Hope Star from Hope, Arkansas on November 10, 1937 · Page 2
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Hope Star from Hope, Arkansas · Page 2

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Hope, Arkansas
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Wednesday, November 10, 1937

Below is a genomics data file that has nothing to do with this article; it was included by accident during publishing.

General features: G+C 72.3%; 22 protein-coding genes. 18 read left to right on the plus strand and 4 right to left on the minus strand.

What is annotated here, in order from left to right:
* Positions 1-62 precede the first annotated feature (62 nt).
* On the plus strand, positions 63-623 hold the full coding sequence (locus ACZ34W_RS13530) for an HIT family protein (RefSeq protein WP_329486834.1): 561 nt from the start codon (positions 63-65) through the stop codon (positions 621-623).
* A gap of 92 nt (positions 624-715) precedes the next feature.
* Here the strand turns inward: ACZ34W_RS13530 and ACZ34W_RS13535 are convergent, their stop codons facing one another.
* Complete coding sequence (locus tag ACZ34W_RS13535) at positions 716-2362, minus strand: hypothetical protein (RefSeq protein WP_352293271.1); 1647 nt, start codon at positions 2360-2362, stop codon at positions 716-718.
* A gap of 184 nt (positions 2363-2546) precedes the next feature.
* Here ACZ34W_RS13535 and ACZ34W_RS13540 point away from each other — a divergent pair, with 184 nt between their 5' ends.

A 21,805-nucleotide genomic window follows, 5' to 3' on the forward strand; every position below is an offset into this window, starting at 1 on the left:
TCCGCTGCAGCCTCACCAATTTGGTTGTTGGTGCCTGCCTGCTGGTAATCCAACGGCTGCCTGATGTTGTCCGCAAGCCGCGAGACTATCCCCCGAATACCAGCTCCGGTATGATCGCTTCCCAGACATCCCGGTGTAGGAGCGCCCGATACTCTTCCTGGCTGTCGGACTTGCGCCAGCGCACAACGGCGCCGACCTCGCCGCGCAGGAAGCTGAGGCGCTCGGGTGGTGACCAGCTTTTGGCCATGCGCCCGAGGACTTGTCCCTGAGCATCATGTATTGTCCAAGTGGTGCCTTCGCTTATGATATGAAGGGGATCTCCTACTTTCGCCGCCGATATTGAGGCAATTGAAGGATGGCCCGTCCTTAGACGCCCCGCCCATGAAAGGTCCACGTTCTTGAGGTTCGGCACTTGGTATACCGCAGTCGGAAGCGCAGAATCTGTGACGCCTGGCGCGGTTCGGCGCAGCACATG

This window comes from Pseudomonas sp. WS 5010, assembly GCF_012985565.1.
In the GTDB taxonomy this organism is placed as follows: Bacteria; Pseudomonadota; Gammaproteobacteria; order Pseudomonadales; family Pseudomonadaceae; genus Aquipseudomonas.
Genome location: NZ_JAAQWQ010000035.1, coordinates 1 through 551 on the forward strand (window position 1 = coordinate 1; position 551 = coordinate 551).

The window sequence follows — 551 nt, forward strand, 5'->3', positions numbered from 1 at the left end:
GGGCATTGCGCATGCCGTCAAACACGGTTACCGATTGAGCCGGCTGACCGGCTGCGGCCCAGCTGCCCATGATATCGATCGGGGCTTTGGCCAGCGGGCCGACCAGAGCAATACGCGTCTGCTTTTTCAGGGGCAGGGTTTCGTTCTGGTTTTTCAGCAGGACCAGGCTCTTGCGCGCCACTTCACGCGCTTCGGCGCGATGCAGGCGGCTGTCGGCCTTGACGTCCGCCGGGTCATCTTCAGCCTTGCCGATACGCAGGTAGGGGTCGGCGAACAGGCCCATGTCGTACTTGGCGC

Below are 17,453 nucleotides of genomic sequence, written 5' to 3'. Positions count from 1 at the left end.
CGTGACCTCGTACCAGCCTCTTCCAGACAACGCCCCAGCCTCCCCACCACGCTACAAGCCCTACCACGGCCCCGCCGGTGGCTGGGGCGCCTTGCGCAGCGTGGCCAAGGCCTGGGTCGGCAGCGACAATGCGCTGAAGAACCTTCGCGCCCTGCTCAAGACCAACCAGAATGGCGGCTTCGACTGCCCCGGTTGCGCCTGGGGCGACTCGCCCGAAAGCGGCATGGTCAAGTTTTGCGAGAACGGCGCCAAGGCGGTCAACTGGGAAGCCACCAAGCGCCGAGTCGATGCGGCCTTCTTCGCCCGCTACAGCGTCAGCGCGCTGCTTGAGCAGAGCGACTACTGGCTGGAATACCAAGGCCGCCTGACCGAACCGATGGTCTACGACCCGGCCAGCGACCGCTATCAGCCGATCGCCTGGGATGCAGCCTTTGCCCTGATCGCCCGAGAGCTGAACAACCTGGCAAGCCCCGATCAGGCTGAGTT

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MtiEWO HOPE STAR, HOPE, ARKANSAS Wednesday, November 10, Hope • Star Star of Hope l*&; ftttftd, iftft tittftthdAtid January 18, 1929. ' ' ' '' - J " - ...... ' " " ------_. . - -. . 0 Justice, Deliver Thy Herald From False Re-port! Published every week-day 'afternoon by Star Publishing Co., Inc. (C. & Palmw & Alex. It Washburn), at the Star building, 212-214 South JfaMut Strtet, Hope, Arkansas, C. E. PALMER, President ALEX, R WASHSURN'Edltor and Publisher (AP) — Means Associated Press (NSA)— Mean* Newspaper Enterprise Ass'n. Subscription Bate (Always Payabl* in Advance): By city carrier, per lie; per month 6Sc; one year $6.50. By mail. In Hempstead, Nevada, Stfward, Miller and LaFayette counties, $3.50 per year; elsewhere J6.50. Metnbei of The Associated Press: The Associated Press is exclusively entitled to the use for republicatlon of all news dispatches credited to it or not othertdse tredlted in this paper and also the local news published herein The Armistice on Wbutes, Et«.: Charges will be made for all tributes, cards of thanks, resolutions, or memorials, concerning the departed. Commercial newspapers Bold to this policy in the news columns to protect their readers Vom a deluge of space-taking memorials. .The Star disclaims responsibility for the ^aie-keeping or return of any unsolicited manuscripts. America Is No Place for Divided Loyalty "THE Nazi government in Berlin seems bent on making life 1 as tough as possible for people of German descent who no , longer live in Germany. A recent blast from Gen. Hermann Goering's pet newspaper 1 announces that German-blood cisizens of other coun- • tries must now become agents of the Nazi social and economic "program. They must abandon "tin-German" points of view, accept the Nazi ideology and be prepared to "undergo all sacrifices and accept full responsibility" in the present strug- • gle of the German nation. This, of course, is nothing less than a demand that all •Germans live in countries like the United States must automatically hyphenate themselves. They must keep tongue in cheek when they take citizenship oaths abroad. They must dilute their new citizenship, and be prepared constantly to sell out the land o ftheir adoption on orders from Berlin. * * * •THAT any appreciable percentage of Germans in America 1 will pay any attention to this screed in extremely doubtful. The tragic days of the World war showed that American citizens of German birth or descene were as loyal as any. Then as now, the government in Berlin made things pretty difficult for them by demanding that they go down the line for the gaiser on all occasions; but only a scattered handful paid any attention. But the point is that the Nazi government is committing the same grave error that the kaiser's government com. mitted. A plea of this kind harms the government that issues it. It compels other governments to be distrustful. In the amount of ill-will it raises it must inevitably react against its sponsors. Furthermore, it makes things bad for Americans of • German descent. America is a democracy—the very "antithesis of everything National Socialism stands for. Any -American who sets out to become an agent of the Nazi pro- j g?am, as General Goeririg urges, automatically ceases to be a -good American citizen. That is so obvious that General Goering's plea cannot fail to cast a shadow of suspicion on German-Americans generally—however little they may deserve it as individuals, * * * •THERE is one thing more to be said. 1 : All of us, if we trace our ancestry back very far, are ^Americans of foreign descent. If the descent is recent, we are bound to have a sentimental attachment for the old country. That is perfectly natural, and the most ardent patriot cannot object to it. But any American who goes beyond that sentimental attachment and tries actively to transplant to this country the^ ideology of his fatherland—especially when that ideology is a. direct denial of America's most cherished ideals—is forfeiting his citizenship. He has no business here. He will sooner or later draw down on himself the reprisals of the American people. And any German-American who is tempted by General Goering's eloquence might bear that fict in mind. with the ointments and the lotions is supplemented by the use of various light rays. Here, again, however, the treatment is exceedingly difficult, since the dosage of both the drugs used and the rays used must be modified according to the condition of tho skin. It is customary after the skin begins to respond to the treatment to have a period of soothing treatment. Obviously, therefore, it is not safe or desirable for anyone to try to treat himself for this chronic disease of the skin. NEXT: Warts—and superstitions. What is now known as Watling street n London, was a Roman road, built by Julius Caesar during his occupation. By Olive Roberts Barton Death Is Event About Which to Tell Children the Truth What are we going to decide about children and death? Should they be! protected from the knowledge that dear ones die, or be told that Aunt' Eva has gone to a better place than' this, on a long, long journey, and that she will not return? There are two schools of thought about it. One advocates that children, as well as adults, should*tearn to look upon death as a natural thing, such as life. The other insists that shock may result in unhappy memories that shadow life, and may oven leave a deeper mark upon emotional stability. I believe that both have a real basis BY MARY RAYMOND Copyright, 1937, NEA Service, Inc While Congress Stalled F OR several years now Congress has had before it legislation which would tighten the federal food and drug laws. Subjected to all kinds of pressures, Congress has let the matter slide. Now we get the tragedy of the "elixir of .sulfanilamide," which has caused more than 50 deaths to date. This tragedy can be attributed pretty directly to the laxity of existing legislation. Dr. Morris Fishbein declares bluntly in the Journal of the American Medical Association that present federal laws governing the food and drug administration are ''so woefully inefficient as to hamper its authority." Let's hope that we don't need another tragedy like this one to jar our national legislators into action. •c. it. HP?, u. s. rat. on By DK. MORKIS FISHBEIr< Editor, Journal of the American Medical Association, and of the Health Magazine. Psoriasis Is an Annoying Malady Which Can Be Very Hard to Treat This Is the 17th of a seiies of articles in which Dr. Morris Fishbein i discuses diseases of the .skin. (No. Ml) One of the most common of the .skin diseases is psoriasis. This condition occurs usually in people who are fairly well. It is distinctly a skin disease although it is believed to have some constitutional background. Psoriasis appears in people of any ager—from childhood to adult life. It may affect either men or women. Usually the condition gets better in the summer and worse in the winter Psordiaiis has been found from time to time associated with almost any other disease, including particularly the rheumatic disease*. In the treatment of the condition it is necessary to control the entire hygiene ot the individual and sometimes, almost regardless of treatment, the condition occurs again and again. In psoriasis, dry, reddish,' rounded or oval patches appear on the body. usually on the backs of the arm» and the fronts of the legs as well as on the scalp. The condition may also spread to the palms or affect almost any portion ol the body although it i» more rare on the face. The typical psoriasi* usually skips the face but may extend slightly onto the forehead. The condition is more likely to be found on the backs of the hands than on the palms and the soles of the feet. In this condition the reddened spots become covered with scales which are of a mocher-of-pearl color. When the scales are removed, a tiny bleeding point will be seen where they have been attached. It is, of course, possible for a condition like psoriasis to be subjected to a ieconrlary infection, although this does not occur frequently. The cause stances there may be a hereditary in- of psoriasis is not known. In some in- fluencu. However, it is rather rare to see two or more cases in the same family. It has been suggested that the condition is in some way associated with diet, that it is caused by a parasite or an infection, that it is due in some manner to a wrong action of the glands, but none of these suggestions ha.s been proved to represent the actual cause in the condition. It is possible by adequate treatment to bring about relief of psoriasis, at least for a while. This involves the application of a considerable number | of different preparations to the skin in various orders, depending on the response of the skin to the treatment. Sometimes the treatment of the skin CAST OF CIIAHJVCTEIIS 1VEXTWORTII, lUTolnl-. nttrnrtive ilcliulnnte. ALA.V JKPKH.V, hero, rlnlnu ToiiiiAf nrflftt. HAUUY WENTWORTH, ,1111'H •tenlirnther. J A C Iv WEXTWORTir, .TIIt'H li rot It or. SYLVIA Sl'TTOX, oil lielrcs*, * * * YeHtorilny: Ardnth Hit* for Alnn OH n model. Alnn KOCM fur n \v:ilk vvhon tht k work IN nearly flntsfitMl, Icnvintr her nlone In Ills xiudlo. 31raii!iimv Jill nrrlveH and IN tlu- ll/inll} greeted liy Ardalll. CHAPTER XIX J ILL r.tared at Ardath, bewilderment in her eyes. Ardath! Fresh from sleep, her hair tumbled, only half-dressed. Afterward Jill's eyes were going to be wells of miserable tears. But she was glad now—if you could call beiag hurt and proud and numb "girad"—that her face was not revealing her suffering. That she was able to look at Ardath coolly, proudly and v/ith complete poise. "V/on't you come in?" Ardath asked, delighting in the situation. "No, thank you," Jill replied. "I'm sorry. I didn't know you lived here." "I don't live here. Exactly," Ardath answered, Her voice was amused, Jill turned and walked steadily toward her car, hearing the slamming of the door behind her. Uefore she reached her car, she stumbled against a small figure. Small, bird-like eyes in a wrinkled face gazed up at her. "You been in a kinda hurry," a quavering voice said, with a chuckle .sounding in it, "and e»'ly. I didn't theenk pretty girls get up at seex o'clock." Automatically, Jill pushed back the cuff of her coat. Her little jewelled watch was ticking on her arm merrily, as though nothing had happened to its owner. Both hands marked the hour. It was exactly six o'clock. "I don't need those theengs," the old wo/nan said. "I'm out every day thees lime. You can't fool Old Rose." * * » J ILL stood for a moment regarding the smiling old face. Rose! Once, maybe this ancient person had been young and beautiful and happy. Maybe, though, she had been as unhappy as .she, Jill, was now. Perhaps she had found forgetfulness with the years. On an impulse, she reached into her purse and drew out a bill, which she pressed into one claw- like hand. Then, Jill pulled the cherry-red woolen scarf from about her throat and wrapped it fbout the old woman's shoulders, heard a startled exclamation as she got in her car. "God bless us!" Jill looked back as she started the motor. The old beggar—she must be a beggar, for who else would be out at this hour—was staring at her with a dazed expression on her face. Both hands clutched the bright red scarf. It was after the car rounded the corner that tears came, rolling down Jill's cheeks unheeded. She was conscious of many curious eyes. But she was past caring. Her world, a beautiful dream world though it had been, had crashed. Her idol had not been found with feet of clay, but with feet of mud. Alan and Ardath, An ugly romance between them. She must stop thinking of him. She must go back home, and greet everybody at breakfast with a nice morning face. The face of a girl awfully happy over being engaged to Milo Montanne. , Jill shuddered. She couldn't go back now. She would go to Patty and stay until she could face the family with more composure. She wouldn't wake .Patty for awhile. She would drive for awhile and then go home, * * * URING the time Jill was driving aimlessly about the streets with her white, strained face, Alan had reached his apartment and let himself in with his latch key. The place was now quite empty, a fact which brought a feeling of intense relief. In the rear room, the stripped easel met his eyes, and then a bit of blackened canvas on the hearth. He smiled grimly. It had been a good picture. But he would for- .jet all about it. Its destruction meant that Ardath Holm was now definitely out of his life. Which was a good thing. If she had hung around, she might have done some real damage. The telephone rang later in the morning and he answered it uneasily. He was almost certain he would hear Ardath's voice faking penitence. "Hello there, old chap." The voice had a familiar ring. It was—of course it was—Vic Ainsworth, whom he had last seen heading for the grind of an English bank. "Vic! Where are you? I'll take a taxi—" "I'm sorry as the deuce, Alan. But I'm leaving for Louisville in a few minutes. Missed my train last night, all because a beautiful girl wanted your life's history. But it's just as well I didn't get off. There's something I think y*u should know—" "Not bad news. Surely—" "I'm afraid so. Lord Jeffry isn't well, Alan. Mother wrote he was in poor health. I haven't the right to say so, old man, but I think this isn't the time for pride and family quarrels. Maybe I shouldn't advise you—but I'd like to." "It isn't necessary." Alan's voice wns husky with emotion. "I'm afraid I've been n selfish know-it- all." He felt stunned. His father with his oak-like constitution! He couldn't remember the time he had ever been sick. He had an iron constitution that matched an iron will. "I'll leave for home tomorrow," Alan said slowly. "There's no great hurry, Alan. A good rest and seeing you again is about all your father needs to pull him around. I've an idea he should be getting out of harness, though." * * * ALAN smiled grimly. Getting out of harness! His father would never slip it unless he could place it upon his son,. He thought wearily: If it will bring the old fellow any happiness and peace of mind, I'll give up painting. Surely, he had done nothing with it of which either he or his father could be proud. "Sun Over Seville" was still in the hands of the dealer to whom Jill had gone. The dealer had persuaded Alan to allow him to place it on sale. "I'll sail tomorrow," Alan said, slowly. "Thanks Vic for telling me." "But Alan, your work. I'm serious. There's no reason to hurry home." "There's no reason to stay," Alan replied, briefly. "But you're coming back." "No, I won't come back." Vic Ainsworth said uneasily: "1 don't doubt that your father has changed this past year. Softened. Don't smash your bridges, Alan." He added casually—too casually. 'By the way, the girl I was talking with about you was Jacqueline Wentworth." "You were there!" Vic smiled. Then, he had been right. The electric note in Alan's voice told him everything. "Yes. She wus quite excited when I said I knew you. I gathered she thought quite a lot of you." There was a silence, more illuminating than words would have been. Alan's face had tightened with pain. Jill. He was leaving Jill forever. Jill, who had shaped a world for him, and then had toppled it. (To Be Political Announcements The Star Is aulhori/cd to make the following candidate announcements subject to the action of tho Democratic city primary election Tuesday, November 30: For City Attorney STEVE CAUR1GAN ROYCE WE1SENDEROER Aldcrmmi, Ward Three F. D. HENRY of truth. But there is one argument against the former, Hoxv, exactly, aro we to teach children not fear death, when almost nil of us drenc! H and refuse to face tho idea of it? A few fatalistic nations, particularly Orientals, have cultivated a calm philosophy about dentil, but we Occidentals have no centuries behind us to ingrain this iiKliferoncc toward cessation of life. Spare Child the Funeral Doctors who sec death often naturally begin to lose patience at our refusal to fice it, and among them we find the exponents of acceptance. "It is time," sakl a brilliant surgeon to me recently, "that children, adults, everybody learn to take a difcrcnt attitude. 1 believe that the perpetual fo;ir of dying is responsible for seemingly irremediable illness, and for death itself." As for children, lot us sec. Is it death itself, or the terrible drama that we make of it that leaves the child shuddering? It depends upon ago, of course, for older children pick up a defense in their growing knowledge that makes them le.ss susceptible to the impressions of the funeral nnd burial. It is the latter that leaves the most grievous impression on the young or emotional child's mind, so our question is answered. Therefore I believe that nearly all children should be spared the details of the grave. At least they should n«t witness the rites of burial. And, where possible, depending on the love involved, I suggest that they lie spared the scenes of extreme grief. In short. I think that funerals in general arc unfortunate experiences for children. Prepared For Truth Death cnn bo explained truthfully. There need be no fairy tale about it, except to the very young, who would not understand nnd might convert it into a monstrous terror. Today's children know more about death than yesterday's. They sec movies. They read books. They get about. But one of the laws of all children's literature today is avoiding harrowing details. Tho child will not shudder at truth but will long remember and long .suffer over explicit narrative. The same rule. I believe, should govern our handling of death. As the child grows, and mentality makes a fair foil for feeling, then he is more ready to stand the intimate contact, the sights and sounds that pass a loved one on his way. Error for Waldorf EVANSTON—Lynn Waldorf, known as one of the calmest of football coaches, had his reputation impaired during the Wisconsin game. He stuck n lighted pipe in his pocket, doing his suit very little good. FLAPPER FANNY By Sylvia -® SY NM uftice, INC. T M. ftea. 0.«, P*f. OFF. "1 guess it costs ;i lot to lie in society, doesn't it, fami) :'" "Vcnh. After you're introduced t>; ilie n^hl people, \ou IWM- to meet a lot ol sociiil obligations." Ho\v a Scenarist Looks on the Mad World He Inhabits Paul Ifnirteim's gui'st conductor today Is Joseph Schrank, a puckish* screen writer whose name is to he found on such pictures as "1'iigc Miss Glory," "larger Than Life" and "Swing Your Ixidy"—although what he wants people ti> remember him by i.s his children's book. "Seldom and Ihc Golden Cheese." Ky JOSEPH SCHRANK These notes were found in nn cmply Scotch bottle floating off tho beach at S;jnta Monica. They are from the diary of a writs' on a major Hollywood motion picture studio lot. I have examined the notes carefully, compared Iho handwriting, and have established conclusively that the notes are my own. Oct. 2.—The head keeper called me up to his office today and tried to fool me. I didn't mind. Everybody's fooling here. For instance, they try to tell me he's tho producer nnd this is the writers' building. But they can't fool me—he's the htad keeper and this i.s the nut house. Anyway, he was sitting there behind his glasses staring at me through and through. He had a lot of pages in his hands with marks on them that 1 made all last month. He snid he'just read Today's it and if 1 keep on like this thc\ llf\ soon let mo out of here and 1 can go I? out in the world and be like other t people. "But 1 don't believe him bo- cause I'm not feeling any better— I in V feeling worse. Oct. 4.—The bend keeper's nssisl ml * called me up today and asked fin *, more pages. 1 told him I didn't hue , nny nnd laughed. Hi- didn't lauph Oct. 5.—I thought I was pretty bulls ' off, but I'm beginning (o think the pa- ' tient in the next cell is even worse f He's new—committed a week ago for a long term. Ho suffers from Inuqh- t ing fits—gets them all the lime—every five minutes or so. The head keeper explained to me that lie is a gag m in * and I feel sorry for him because I T know that's serious and can't be cured Oct. 9.—Thc fellow across the hall j that's been working on those pictuies , about mother love is getting worse When they first brought him here he thought he wns Eugene O'Neill. Now^ he . thinks he's Shakespeare. For" months now nobody can seem to get a word out of him. He claims he 3 thinking—but his keeper can't find out about what. Oct. 12.—Two doors down from mo , there is a sad case. The fellow theie keeps walking around and around and ' around in a little circle all day long. Yon want to know why? His feet arc connected with his head nnd if his feet slop, his head stops. •>, The fellow next to him i.s an even sadder case. He claims everybody has forgotten him—no keeper ever sends' for him—he doesn't remember when he was cummillcd, or what for. and l has no idea when they'll let him out, Oct. 19.—The gag man sits around all day long these days with a big scissors and a paste pot, cutting out * jokes, pictures, cartoons, lines, etc., from hundreds of magavines, newspapers, books, pamphlets, ele., mut- t tering to himself over and over ag.nrj "This'll come in handy some timo, » I thought it was a new symptom, bu$, his cell mate tells me he's been doing it for years in other institutions. , Oct. 26.—Late in the afternoon, I fell into a fitful sleep, only to have thq patient from the next cell come in and yell "Hey, wake up— it's after five— you're sleeping on your own time By Bruce Catton Contentious Heroes of Early Medicine, BY CAROL DAY Y OU never have enough of these workmanlike clothes if you are a woman who keeps a home. And there is no type of dress in which the economy of sewing is so quickly demonstrated. For less than a dollar, you can make the trim little frock in Pattern 8084 and you will agree with us that it is well styled enough to be used again and again in your home sewing. There are a minimum of seams, only darts being used to give a trim-fitting waistline. The short sleeves are set in to give perfect freedom at all times—no seams to bind and catch. If you are just learning how to sew, this is a fine pattern for your purpose. Included in the pattern is a complete and detailed sew chart showing you exactly how to proceed. Pattern 8084 is designed for sizes 30, 38, 40, 42, 44, 46, 48, 50 and 52. Size 38 requires 4 5-8 yards of 32 or 35 inch material and 2 1-2 yards of braid to trim. The new Fall and Winter Pattern ):"took is ready for you now. It has 32 pages of attractive designs for every size and every occasion. Photographs show dresses made from these patterns being worn; a feature you will enjoy. Let the charming designs in this new book help you in your sewing. One pattern and the new Fall and Winter Pattern Book—25 cents. Fall and Winter Book alone—15 cents. To secure your pattern with step-by-step sewing instructions, «end 15 CENTS IN COIN with your NAME, ADDRESS, STYLE NUMBER and SIZE to TODAY'S PATTERNS, 11 STERLING PLACE. BROOKLYN, N. Y., and te »ure to MENTION THE NAME OF THIS NEWSPAPER. ' * , . *+• There must be something ubout the practice of medicine that lends to i,m- lankcTOusness. At any rate, the IUTOUS n! American medicine—as portniy'l in Jitines Thomas Fluxner's lively hook, "Doctors on Horseback" (Viking. $2.7.1) —suem to have been a highly disputatious and contentious lot. There were Bnejainiii Church ;md, John Morgan, for example; great uion, bulh of them, foremost medical scientists at the time of the Revolution, .striving to keep Wathiiit'.tiin's army from dynig in thu rudimentary hospitals of the day. and simultaneously carrying on a billor feud with eaclv other. Then there wa.s the famous Benjamin Hush, who fought bitterly with, Dr. Shipped, took part in the Con way ""* cabal against Washington, anil called down the wrath of all the gods on t.uch doctors a six*fused to go along witli hi.s drastic blood-letting and purging regimen. And lastly, there were Dr.s. C. W. Long and William Morton, who almost at the same limu introduced ether as an anesthetic—and touched off a fight for glory, which is still echoing in Ihc halls of science. But (hough cantankerous, lhc.se early doctors were able citizens. It is an unforgettable picture that Mr. Fluxuer tkt'tches of Dr, Ephraim McDowell performing tho first successful ovario- tomy in frontier Kentucky, while a mob outside wailed to lynch him if his patient should die. There is a wealth of highly interesting reading in this book. As a record of American medicine's progress, it is invaluable; and it is told in a readable, non-technical style (hat makes it attractive to the lay reader wilhout over-popuarizing or over-simplifying its substance.